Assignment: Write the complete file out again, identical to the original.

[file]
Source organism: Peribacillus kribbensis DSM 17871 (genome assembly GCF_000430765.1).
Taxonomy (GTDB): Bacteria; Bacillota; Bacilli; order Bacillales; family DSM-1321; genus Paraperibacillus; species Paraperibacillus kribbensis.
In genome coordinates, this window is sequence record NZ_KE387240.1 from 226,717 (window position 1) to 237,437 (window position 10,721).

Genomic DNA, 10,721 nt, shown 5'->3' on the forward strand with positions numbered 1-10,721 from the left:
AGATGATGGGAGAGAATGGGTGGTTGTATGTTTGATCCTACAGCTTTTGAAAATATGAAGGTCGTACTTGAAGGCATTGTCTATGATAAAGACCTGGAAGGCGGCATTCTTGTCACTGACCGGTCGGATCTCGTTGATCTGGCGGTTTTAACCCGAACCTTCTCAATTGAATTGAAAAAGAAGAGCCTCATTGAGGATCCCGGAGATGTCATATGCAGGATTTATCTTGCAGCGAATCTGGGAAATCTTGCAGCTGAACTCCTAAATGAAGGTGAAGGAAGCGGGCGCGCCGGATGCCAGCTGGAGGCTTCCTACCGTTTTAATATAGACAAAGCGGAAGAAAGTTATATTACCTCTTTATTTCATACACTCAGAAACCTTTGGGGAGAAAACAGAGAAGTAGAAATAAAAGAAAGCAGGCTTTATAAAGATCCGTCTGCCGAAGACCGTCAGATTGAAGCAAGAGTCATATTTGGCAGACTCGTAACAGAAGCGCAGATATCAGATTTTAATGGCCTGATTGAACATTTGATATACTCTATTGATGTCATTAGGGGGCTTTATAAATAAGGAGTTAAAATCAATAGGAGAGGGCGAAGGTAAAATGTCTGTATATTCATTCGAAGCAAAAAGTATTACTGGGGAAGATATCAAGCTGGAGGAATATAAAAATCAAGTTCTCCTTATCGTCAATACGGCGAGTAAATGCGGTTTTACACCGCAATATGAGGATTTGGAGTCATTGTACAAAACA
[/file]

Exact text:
Source organism: Peribacillus kribbensis DSM 17871 (genome assembly GCF_000430765.1).
Taxonomy (GTDB): Bacteria; Bacillota; Bacilli; order Bacillales; family DSM-1321; genus Paraperibacillus; species Paraperibacillus kribbensis.
In genome coordinates, this window is sequence record NZ_KE387240.1 from 226,717 (window position 1) to 237,437 (window position 10,721).

Genomic DNA, 10,721 nt, shown 5'->3' on the forward strand with positions numbered 1-10,721 from the left:
AGATGATGGGAGAGAATGGGTGGTTGTATGTTTGATCCTACAGCTTTTGAAAATATGAAGGTCGTACTTGAAGGCATTGTCTATGATAAAGACCTGGAAGGCGGCATTCTTGTCACTGACCGGTCGGATCTCGTTGATCTGGCGGTTTTAACCCGAACCTTCTCAATTGAATTGAAAAAGAAGAGCCTCATTGAGGATCCCGGAGATGTCATATGCAGGATTTATCTTGCAGCGAATCTGGGAAATCTTGCAGCTGAACTCCTAAATGAAGGTGAAGGAAGCGGGCGCGCCGGATGCCAGCTGGAGGCTTCCTACCGTTTTAATATAGACAAAGCGGAAGAAAGTTATATTACCTCTTTATTTCATACACTCAGAAACCTTTGGGGAGAAAACAGAGAAGTAGAAATAAAAGAAAGCAGGCTTTATAAAGATCCGTCTGCCGAAGACCGTCAGATTGAAGCAAGAGTCATATTTGGCAGACTCGTAACAGAAGCGCAGATATCAGATTTTAATGGCCTGATTGAACATTTGATATACTCTATTGATGTCATTAGGGGGCTTTATAAATAAGGAGTTAAAATCAATAGGAGAGGGCGAAGGTAAAATGTCTGTATATTCATTCGAAGCAAAAAGTATTACTGGGGAAGATATCAAGCTGGAGGAATATAAAAATCAAGTTCTCCTTATCGTCAATACGGCGAGTAAATGCGGTTTTACACCGCAATATGAGGATTTGGAGTCATTGTACAAAACA